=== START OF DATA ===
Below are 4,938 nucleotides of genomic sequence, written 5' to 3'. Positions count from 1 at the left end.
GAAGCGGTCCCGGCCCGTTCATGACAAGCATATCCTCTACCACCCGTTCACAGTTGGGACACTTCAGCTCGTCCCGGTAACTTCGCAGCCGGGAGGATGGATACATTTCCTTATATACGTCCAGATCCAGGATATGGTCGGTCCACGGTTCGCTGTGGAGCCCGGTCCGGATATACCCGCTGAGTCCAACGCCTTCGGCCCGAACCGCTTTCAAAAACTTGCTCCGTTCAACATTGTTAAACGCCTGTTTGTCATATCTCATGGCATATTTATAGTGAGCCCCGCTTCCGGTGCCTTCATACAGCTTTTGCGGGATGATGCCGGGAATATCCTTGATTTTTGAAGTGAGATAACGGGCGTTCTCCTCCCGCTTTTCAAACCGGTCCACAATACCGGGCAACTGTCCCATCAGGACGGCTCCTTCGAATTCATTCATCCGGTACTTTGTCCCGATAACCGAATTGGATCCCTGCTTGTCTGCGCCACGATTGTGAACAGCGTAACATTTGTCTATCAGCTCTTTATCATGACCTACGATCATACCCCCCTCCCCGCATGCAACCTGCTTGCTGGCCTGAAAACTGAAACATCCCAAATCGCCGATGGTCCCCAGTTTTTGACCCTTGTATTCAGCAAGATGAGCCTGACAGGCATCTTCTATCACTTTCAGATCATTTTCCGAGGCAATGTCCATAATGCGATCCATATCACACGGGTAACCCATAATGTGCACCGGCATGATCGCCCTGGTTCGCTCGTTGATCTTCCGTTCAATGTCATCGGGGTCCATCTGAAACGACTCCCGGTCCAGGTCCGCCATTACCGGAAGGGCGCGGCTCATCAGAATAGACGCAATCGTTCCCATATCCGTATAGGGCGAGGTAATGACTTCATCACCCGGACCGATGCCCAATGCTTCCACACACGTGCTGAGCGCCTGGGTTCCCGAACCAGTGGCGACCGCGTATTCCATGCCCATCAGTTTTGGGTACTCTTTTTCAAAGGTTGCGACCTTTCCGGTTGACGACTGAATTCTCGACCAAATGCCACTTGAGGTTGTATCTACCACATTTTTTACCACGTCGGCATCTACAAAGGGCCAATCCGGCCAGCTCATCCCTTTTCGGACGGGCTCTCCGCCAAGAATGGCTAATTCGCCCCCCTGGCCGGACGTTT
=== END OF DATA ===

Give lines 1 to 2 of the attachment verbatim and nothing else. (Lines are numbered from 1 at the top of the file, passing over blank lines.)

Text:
Below are 4,938 nucleotides of genomic sequence, written 5' to 3'. Positions count from 1 at the left end.
GAAGCGGTCCCGGCCCGTTCATGACAAGCATATCCTCTACCACCCGTTCACAGTTGGGACACTTCAGCTCGTCCCGGTAACTTCGCAGCCGGGAGGATGGATACATTTCCTTATATACGTCCAGATCCAGGATATGGTCGGTCCACGGTTCGCTGTGGAGCCCGGTCCGGATATACCCGCTGAGTCCAACGCCTTCGGCCCGAACCGCTTTCAAAAACTTGCTCCGTTCAACATTGTTAAACGCCTGTTTGTCATATCTCATGGCATATTTATAGTGAGCCCCGCTTCCGGTGCCTTCATACAGCTTTTGCGGGATGATGCCGGGAATATCCTTGATTTTTGAAGTGAGATAACGGGCGTTCTCCTCCCGCTTTTCAAACCGGTCCACAATACCGGGCAACTGTCCCATCAGGACGGCTCCTTCGAATTCATTCATCCGGTACTTTGTCCCGATAACCGAATTGGATCCCTGCTTGTCTGCGCCACGATTGTGAACAGCGTAACATTTGTCTATCAGCTCTTTATCATGACCTACGATCATACCCCCCTCCCCGCATGCAACCTGCTTGCTGGCCTGAAAACTGAAACATCCCAAATCGCCGATGGTCCCCAGTTTTTGACCCTTGTATTCAGCAAGATGAGCCTGACAGGCATCTTCTATCACTTTCAGATCATTTTCCGAGGCAATGTCCATAATGCGATCCATATCACACGGGTAACCCATAATGTGCACCGGCATGATCGCCCTGGTTCGCTCGTTGATCTTCCGTTCAATGTCATCGGGGTCCATCTGAAACGACTCCCGGTCCAGGTCCGCCATTACCGGAAGGGCGCGGCTCATCAGAATAGACGCAATCGTTCCCATATCCGTATAGGGCGAGGTAATGACTTCATCACCCGGACCGATGCCCAATGCTTCCACACACGTGCTGAGCGCCTGGGTTCCCGAACCAGTGGCGACCGCGTATTCCATGCCCATCAGTTTTGGGTACTCTTTTTCAAAGGTTGCGACCTTTCCGGTTGACGACTGAATTCTCGACCAAATGCCACTTGAGGTTGTATCTACCACATTTTTTACCACGTCGGCATCTACAAAGGGCCAATCCGGCCAGCTCATCCCTTTTCGGACGGGCTCTCCGCCAAGAATGGCTAATTCGCCCCCCTGGCCGGACGTTT